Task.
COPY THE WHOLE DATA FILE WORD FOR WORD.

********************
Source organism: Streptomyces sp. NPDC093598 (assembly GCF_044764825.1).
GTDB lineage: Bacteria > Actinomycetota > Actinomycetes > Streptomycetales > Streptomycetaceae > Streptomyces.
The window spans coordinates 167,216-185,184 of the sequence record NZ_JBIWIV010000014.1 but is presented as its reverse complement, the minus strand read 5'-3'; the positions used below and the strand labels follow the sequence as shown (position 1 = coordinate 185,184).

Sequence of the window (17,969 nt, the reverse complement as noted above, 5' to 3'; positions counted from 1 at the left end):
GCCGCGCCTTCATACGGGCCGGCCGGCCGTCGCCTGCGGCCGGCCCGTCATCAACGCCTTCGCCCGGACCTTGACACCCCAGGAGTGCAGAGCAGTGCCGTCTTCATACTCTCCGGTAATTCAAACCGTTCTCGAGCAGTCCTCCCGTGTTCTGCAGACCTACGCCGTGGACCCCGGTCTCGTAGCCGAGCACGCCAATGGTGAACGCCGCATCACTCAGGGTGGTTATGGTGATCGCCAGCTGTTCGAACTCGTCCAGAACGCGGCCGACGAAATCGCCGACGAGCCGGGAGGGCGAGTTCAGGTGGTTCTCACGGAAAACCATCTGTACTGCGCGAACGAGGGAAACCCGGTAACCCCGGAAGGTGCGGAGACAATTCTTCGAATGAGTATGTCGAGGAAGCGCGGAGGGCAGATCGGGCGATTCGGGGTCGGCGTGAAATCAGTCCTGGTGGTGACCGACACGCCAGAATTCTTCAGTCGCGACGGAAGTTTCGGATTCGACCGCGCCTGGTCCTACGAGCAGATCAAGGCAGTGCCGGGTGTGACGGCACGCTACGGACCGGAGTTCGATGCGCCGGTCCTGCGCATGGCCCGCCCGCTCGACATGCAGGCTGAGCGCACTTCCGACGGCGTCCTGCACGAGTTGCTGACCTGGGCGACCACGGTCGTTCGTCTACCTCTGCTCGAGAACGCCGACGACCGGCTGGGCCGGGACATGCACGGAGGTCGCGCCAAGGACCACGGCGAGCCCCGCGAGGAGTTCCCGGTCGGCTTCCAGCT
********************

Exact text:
Source organism: Streptomyces sp. NPDC093598 (assembly GCF_044764825.1).
GTDB lineage: Bacteria > Actinomycetota > Actinomycetes > Streptomycetales > Streptomycetaceae > Streptomyces.
The window spans coordinates 167,216-185,184 of the sequence record NZ_JBIWIV010000014.1 but is presented as its reverse complement, the minus strand read 5'-3'; the positions used below and the strand labels follow the sequence as shown (position 1 = coordinate 185,184).

Sequence of the window (17,969 nt, the reverse complement as noted above, 5' to 3'; positions counted from 1 at the left end):
GCCGCGCCTTCATACGGGCCGGCCGGCCGTCGCCTGCGGCCGGCCCGTCATCAACGCCTTCGCCCGGACCTTGACACCCCAGGAGTGCAGAGCAGTGCCGTCTTCATACTCTCCGGTAATTCAAACCGTTCTCGAGCAGTCCTCCCGTGTTCTGCAGACCTACGCCGTGGACCCCGGTCTCGTAGCCGAGCACGCCAATGGTGAACGCCGCATCACTCAGGGTGGTTATGGTGATCGCCAGCTGTTCGAACTCGTCCAGAACGCGGCCGACGAAATCGCCGACGAGCCGGGAGGGCGAGTTCAGGTGGTTCTCACGGAAAACCATCTGTACTGCGCGAACGAGGGAAACCCGGTAACCCCGGAAGGTGCGGAGACAATTCTTCGAATGAGTATGTCGAGGAAGCGCGGAGGGCAGATCGGGCGATTCGGGGTCGGCGTGAAATCAGTCCTGGTGGTGACCGACACGCCAGAATTCTTCAGTCGCGACGGAAGTTTCGGATTCGACCGCGCCTGGTCCTACGAGCAGATCAAGGCAGTGCCGGGTGTGACGGCACGCTACGGACCGGAGTTCGATGCGCCGGTCCTGCGCATGGCCCGCCCGCTCGACATGCAGGCTGAGCGCACTTCCGACGGCGTCCTGCACGAGTTGCTGACCTGGGCGACCACGGTCGTTCGTCTACCTCTGCTCGAGAACGCCGACGACCGGCTGGGCCGGGACATGCACGGAGGTCGCGCCAAGGACCACGGCGAGCCCCGCGAGGAGTTCCCGGTCGGCTTCCAGCT